You don’t have to be a fan to figure out the crime. But even Bisson had trouble remembering some details, including one clue that asked for the name of a certain character.
“Oh, gosh. I know the actor’s real name. But I forget the name of the guy he played,” says Bisson at one point, popping out a staccato list of names before finally solving the clue.
I expected Bisson to cruise through the game, not taking it all that seriously. But he was in impressively full Murdoch mode, at times taking charge of the operation and delegating just like the fictional detective would.
We go through a series of puzzles, crosswords, anagrams and maps at dizzying speed.
Shantelle Bisson whizzes through the room finding key props.
“When I was little there wasn’t a nook or cranny my mom could hide the Christmas presents in,” says Bisson, plopping a police report clue she found in a drawer on the table. “My mom had to hide them in the car in the garage.”
Jennings is busy peering at a tiny map with a magnifying glass, while publicist Lung is solving a crossword with Bisson. Period music plays in the background, heightening the tension.
“This music is creeping me out,” says Lung.
A phone call from headquarters echoes over a loudspeaker reminding us that we have minutes to go.
I find myself at a blackboard trying to figure out what look like letters in the Greek alphabet.
I am no good at this. I once tried out for Jeopardy! and found myself a deer in reality TV headlights, clicking a fake buzzer and barely able to pronounce my name. Full disclosure: I am generously helped by the actors in the game, who keep talking to me, the same folk I have spent most of the time trying to not make eye contact with because it just feels weird. But frustrated by my dunderheaded inability to see the obvious (despite once being a crime reporter) they drop a serious hint or two.
I have to admit, it would be a better and funnier story if Bisson had failed to crack his own case. But, in the end, we were all very much Constable Crabtrees to Bisson’s Murdoch.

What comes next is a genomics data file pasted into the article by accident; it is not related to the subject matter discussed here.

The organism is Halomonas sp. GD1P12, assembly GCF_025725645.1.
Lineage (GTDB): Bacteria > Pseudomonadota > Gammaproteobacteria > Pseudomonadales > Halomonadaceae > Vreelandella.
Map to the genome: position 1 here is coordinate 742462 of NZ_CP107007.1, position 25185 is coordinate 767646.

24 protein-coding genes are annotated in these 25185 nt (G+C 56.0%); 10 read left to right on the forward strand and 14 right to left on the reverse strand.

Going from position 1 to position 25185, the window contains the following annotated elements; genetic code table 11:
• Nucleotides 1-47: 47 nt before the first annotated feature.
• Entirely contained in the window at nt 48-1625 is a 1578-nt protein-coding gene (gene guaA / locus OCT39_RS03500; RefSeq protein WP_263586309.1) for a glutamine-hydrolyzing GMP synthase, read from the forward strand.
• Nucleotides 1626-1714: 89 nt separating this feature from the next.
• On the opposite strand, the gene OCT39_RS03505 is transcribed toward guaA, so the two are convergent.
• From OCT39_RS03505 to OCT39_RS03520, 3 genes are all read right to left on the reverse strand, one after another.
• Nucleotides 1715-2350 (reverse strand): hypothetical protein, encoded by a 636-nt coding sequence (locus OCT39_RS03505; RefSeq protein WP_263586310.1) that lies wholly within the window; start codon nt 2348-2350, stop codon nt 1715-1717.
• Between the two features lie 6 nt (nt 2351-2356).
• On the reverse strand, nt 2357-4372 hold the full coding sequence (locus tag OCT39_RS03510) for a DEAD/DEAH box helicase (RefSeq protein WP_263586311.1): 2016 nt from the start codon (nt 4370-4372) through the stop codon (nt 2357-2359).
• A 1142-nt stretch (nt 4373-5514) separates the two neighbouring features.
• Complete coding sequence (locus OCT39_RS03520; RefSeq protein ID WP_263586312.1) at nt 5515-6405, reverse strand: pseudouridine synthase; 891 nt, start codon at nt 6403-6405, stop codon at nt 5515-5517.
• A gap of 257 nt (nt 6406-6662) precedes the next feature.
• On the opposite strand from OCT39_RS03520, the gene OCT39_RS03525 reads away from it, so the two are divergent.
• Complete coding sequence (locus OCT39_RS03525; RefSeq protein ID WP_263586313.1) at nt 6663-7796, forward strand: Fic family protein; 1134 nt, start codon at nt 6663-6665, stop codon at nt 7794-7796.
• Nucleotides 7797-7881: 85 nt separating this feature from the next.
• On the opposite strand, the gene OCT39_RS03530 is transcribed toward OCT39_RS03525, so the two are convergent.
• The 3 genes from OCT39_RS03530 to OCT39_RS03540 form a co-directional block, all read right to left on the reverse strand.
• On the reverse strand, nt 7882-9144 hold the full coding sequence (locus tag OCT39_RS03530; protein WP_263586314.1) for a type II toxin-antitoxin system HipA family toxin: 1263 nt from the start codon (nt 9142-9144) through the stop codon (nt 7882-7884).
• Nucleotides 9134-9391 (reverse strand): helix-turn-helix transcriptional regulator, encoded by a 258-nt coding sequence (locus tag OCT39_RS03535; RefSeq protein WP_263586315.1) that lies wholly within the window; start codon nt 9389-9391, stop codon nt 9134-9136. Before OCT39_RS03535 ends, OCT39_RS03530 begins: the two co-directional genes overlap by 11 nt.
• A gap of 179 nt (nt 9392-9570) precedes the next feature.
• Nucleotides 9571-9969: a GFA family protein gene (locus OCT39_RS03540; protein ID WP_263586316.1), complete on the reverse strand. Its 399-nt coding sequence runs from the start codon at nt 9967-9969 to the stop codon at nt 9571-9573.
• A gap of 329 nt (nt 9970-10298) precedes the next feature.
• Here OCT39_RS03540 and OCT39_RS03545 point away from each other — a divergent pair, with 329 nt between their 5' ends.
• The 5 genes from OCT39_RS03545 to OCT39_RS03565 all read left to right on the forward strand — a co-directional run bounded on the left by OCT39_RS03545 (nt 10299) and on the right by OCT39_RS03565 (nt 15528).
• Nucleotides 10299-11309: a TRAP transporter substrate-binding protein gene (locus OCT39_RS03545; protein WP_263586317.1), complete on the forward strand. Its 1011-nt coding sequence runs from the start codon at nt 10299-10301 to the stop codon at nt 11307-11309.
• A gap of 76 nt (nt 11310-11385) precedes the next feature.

Just like in the Murdoch episode “A Midnight Train to Kingston” and with minutes to go, Bisson, on cue, solves the crossword and tackles the final clue involving magnets in the nick of time. Seriously. Just like on TV.
“It really was so much fun; it was like, ‘Oh my god, we have to help Murdoch before it’s too late!’” laughs Shantelle. “I really felt like I was in an episode.”
It says something about their professionalism that the couple showed up on the day that a devastating California wildfire had threatened their Los Angeles home and they had to evacuate their daughter and friends early that morning. No one they knew was hurt. But they did not know at the time whether their home would be spared.
Meanwhile, a mass shooting at a Thousand Oaks, Calif., bar that their children sometimes visited (their youngest, Mikaela, went to nearby Pepperdine University) had occurred only days earlier.
So their minds were, naturally, on other things rather than playing a game. But they had made a commitment and wanted to stick to it.
“It’s been a tough week really,” says Shantelle. “But this was a good opportunity to take our minds off what’s happening out there and really escape for a bit, which I think we all need sometimes.”
“It was brilliant, really brilliant. I’d love to play that again,” says Yannick afterward.
I ask him if playing Detective Murdoch actually made him a better detective. It certainly seemed that way.
He gave me a very Murdoch answer: “I’m not sure if I was particularly good really. The one aspect of Murdoch is that teamwork is everything. It’s the only real tool that I brought to the game and I think that was the key to unlocking the case.”
Tony Wong is the Star’s television critic based in Toronto. Follow him on Twitter: @tonydwong